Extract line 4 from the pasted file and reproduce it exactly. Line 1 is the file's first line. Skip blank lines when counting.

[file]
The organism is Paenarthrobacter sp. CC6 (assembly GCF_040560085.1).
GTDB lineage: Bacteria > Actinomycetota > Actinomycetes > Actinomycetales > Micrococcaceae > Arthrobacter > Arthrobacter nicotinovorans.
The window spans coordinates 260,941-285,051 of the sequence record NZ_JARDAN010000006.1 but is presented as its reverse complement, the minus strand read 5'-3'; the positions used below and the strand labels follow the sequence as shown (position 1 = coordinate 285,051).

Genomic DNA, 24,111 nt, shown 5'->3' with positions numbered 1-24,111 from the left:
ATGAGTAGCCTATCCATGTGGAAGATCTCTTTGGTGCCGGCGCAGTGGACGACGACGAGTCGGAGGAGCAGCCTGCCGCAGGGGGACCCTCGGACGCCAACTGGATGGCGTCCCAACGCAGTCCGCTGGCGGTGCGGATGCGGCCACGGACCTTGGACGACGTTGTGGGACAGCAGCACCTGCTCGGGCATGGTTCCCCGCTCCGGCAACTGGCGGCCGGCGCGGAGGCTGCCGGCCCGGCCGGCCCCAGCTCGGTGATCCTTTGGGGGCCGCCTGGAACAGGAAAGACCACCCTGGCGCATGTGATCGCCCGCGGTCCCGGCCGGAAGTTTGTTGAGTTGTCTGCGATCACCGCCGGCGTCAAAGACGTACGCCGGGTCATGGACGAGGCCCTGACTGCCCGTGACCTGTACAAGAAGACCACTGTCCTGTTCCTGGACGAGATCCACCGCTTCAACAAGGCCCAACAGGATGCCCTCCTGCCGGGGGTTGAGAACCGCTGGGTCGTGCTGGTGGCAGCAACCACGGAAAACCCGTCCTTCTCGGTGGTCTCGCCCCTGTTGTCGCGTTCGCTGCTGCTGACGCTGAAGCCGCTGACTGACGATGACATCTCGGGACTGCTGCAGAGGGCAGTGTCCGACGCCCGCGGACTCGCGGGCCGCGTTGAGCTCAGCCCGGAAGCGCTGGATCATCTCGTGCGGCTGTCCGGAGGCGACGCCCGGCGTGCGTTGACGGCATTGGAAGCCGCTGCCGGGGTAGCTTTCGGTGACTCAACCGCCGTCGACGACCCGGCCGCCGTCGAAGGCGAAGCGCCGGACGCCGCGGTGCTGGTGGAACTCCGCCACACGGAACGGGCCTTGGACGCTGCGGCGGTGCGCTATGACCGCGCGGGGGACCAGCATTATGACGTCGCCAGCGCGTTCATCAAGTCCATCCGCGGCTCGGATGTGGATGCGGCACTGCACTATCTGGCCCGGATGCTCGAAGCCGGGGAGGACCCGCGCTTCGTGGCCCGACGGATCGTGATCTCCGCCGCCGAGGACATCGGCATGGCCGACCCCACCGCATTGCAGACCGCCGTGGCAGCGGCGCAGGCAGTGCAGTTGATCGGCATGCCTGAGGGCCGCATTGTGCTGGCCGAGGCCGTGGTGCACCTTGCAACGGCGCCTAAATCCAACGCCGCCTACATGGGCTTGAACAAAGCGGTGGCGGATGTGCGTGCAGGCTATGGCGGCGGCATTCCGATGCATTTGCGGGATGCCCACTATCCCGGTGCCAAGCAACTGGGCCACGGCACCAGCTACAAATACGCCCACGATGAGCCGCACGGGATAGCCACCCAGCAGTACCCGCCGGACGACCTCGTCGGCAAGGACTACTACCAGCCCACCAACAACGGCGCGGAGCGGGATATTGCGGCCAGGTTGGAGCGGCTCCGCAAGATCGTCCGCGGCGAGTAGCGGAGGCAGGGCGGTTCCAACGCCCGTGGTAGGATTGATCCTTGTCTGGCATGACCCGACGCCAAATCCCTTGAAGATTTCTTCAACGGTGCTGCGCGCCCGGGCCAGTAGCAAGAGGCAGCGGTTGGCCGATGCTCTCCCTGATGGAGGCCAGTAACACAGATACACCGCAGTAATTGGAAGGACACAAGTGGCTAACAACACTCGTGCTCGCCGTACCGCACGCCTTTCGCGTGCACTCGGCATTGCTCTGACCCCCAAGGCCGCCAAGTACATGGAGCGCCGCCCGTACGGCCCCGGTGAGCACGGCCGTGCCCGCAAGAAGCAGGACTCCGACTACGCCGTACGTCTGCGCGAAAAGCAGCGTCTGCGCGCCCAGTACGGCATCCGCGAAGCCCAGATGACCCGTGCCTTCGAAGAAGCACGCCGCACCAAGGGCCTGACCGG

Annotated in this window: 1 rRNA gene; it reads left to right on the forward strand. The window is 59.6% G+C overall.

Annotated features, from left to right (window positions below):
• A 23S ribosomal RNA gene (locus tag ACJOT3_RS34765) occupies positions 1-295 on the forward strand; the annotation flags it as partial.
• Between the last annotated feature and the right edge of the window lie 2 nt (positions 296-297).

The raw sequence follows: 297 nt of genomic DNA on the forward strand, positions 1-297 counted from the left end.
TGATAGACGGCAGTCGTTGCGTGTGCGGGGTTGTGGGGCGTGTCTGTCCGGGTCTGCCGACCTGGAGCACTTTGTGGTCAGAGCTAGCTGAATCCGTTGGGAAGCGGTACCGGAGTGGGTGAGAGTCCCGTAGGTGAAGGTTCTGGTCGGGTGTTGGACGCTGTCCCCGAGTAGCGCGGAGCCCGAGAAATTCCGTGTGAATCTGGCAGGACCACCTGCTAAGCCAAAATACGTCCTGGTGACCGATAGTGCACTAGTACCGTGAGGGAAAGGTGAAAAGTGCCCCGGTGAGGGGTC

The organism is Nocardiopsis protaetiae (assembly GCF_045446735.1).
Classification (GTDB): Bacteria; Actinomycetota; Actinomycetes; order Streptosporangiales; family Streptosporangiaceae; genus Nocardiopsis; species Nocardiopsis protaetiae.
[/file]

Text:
Genomic DNA, 24,111 nt, shown 5'->3' with positions numbered 1-24,111 from the left: